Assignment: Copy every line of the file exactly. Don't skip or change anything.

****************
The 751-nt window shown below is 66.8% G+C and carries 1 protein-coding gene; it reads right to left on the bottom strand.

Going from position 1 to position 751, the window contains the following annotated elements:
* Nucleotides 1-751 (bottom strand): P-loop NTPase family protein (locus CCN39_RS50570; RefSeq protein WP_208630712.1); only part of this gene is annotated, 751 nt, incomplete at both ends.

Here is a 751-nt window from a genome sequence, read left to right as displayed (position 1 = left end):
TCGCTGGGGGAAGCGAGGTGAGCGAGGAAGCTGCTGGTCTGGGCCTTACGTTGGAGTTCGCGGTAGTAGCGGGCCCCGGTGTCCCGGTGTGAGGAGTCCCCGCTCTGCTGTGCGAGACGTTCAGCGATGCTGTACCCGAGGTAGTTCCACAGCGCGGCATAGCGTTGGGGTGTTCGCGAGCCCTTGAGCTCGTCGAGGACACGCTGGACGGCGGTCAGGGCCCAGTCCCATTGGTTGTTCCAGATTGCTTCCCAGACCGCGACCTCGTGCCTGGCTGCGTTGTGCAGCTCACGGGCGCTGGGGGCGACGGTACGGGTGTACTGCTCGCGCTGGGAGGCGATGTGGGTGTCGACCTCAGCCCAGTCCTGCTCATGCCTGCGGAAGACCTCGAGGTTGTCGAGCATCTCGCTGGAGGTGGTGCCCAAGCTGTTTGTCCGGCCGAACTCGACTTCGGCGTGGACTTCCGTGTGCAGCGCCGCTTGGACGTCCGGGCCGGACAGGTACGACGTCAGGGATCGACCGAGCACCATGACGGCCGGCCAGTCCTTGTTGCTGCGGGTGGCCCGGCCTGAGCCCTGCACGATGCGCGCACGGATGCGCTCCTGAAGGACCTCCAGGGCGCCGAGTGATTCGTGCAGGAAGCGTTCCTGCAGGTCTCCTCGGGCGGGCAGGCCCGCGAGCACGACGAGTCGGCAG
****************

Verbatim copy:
The 751-nt window shown below is 66.8% G+C and carries 1 protein-coding gene; it reads right to left on the bottom strand.

Going from position 1 to position 751, the window contains the following annotated elements:
* Nucleotides 1-751 (bottom strand): P-loop NTPase family protein (locus CCN39_RS50570; RefSeq protein WP_208630712.1); only part of this gene is annotated, 751 nt, incomplete at both ends.

Here is a 751-nt window from a genome sequence, read left to right as displayed (position 1 = left end):
TCGCTGGGGGAAGCGAGGTGAGCGAGGAAGCTGCTGGTCTGGGCCTTACGTTGGAGTTCGCGGTAGTAGCGGGCCCCGGTGTCCCGGTGTGAGGAGTCCCCGCTCTGCTGTGCGAGACGTTCAGCGATGCTGTACCCGAGGTAGTTCCACAGCGCGGCATAGCGTTGGGGTGTTCGCGAGCCCTTGAGCTCGTCGAGGACACGCTGGACGGCGGTCAGGGCCCAGTCCCATTGGTTGTTCCAGATTGCTTCCCAGACCGCGACCTCGTGCCTGGCTGCGTTGTGCAGCTCACGGGCGCTGGGGGCGACGGTACGGGTGTACTGCTCGCGCTGGGAGGCGATGTGGGTGTCGACCTCAGCCCAGTCCTGCTCATGCCTGCGGAAGACCTCGAGGTTGTCGAGCATCTCGCTGGAGGTGGTGCCCAAGCTGTTTGTCCGGCCGAACTCGACTTCGGCGTGGACTTCCGTGTGCAGCGCCGCTTGGACGTCCGGGCCGGACAGGTACGACGTCAGGGATCGACCGAGCACCATGACGGCCGGCCAGTCCTTGTTGCTGCGGGTGGCCCGGCCTGAGCCCTGCACGATGCGCGCACGGATGCGCTCCTGAAGGACCTCCAGGGCGCCGAGTGATTCGTGCAGGAAGCGTTCCTGCAGGTCTCCTCGGGCGGGCAGGCCCGCGAGCACGACGAGTCGGCAG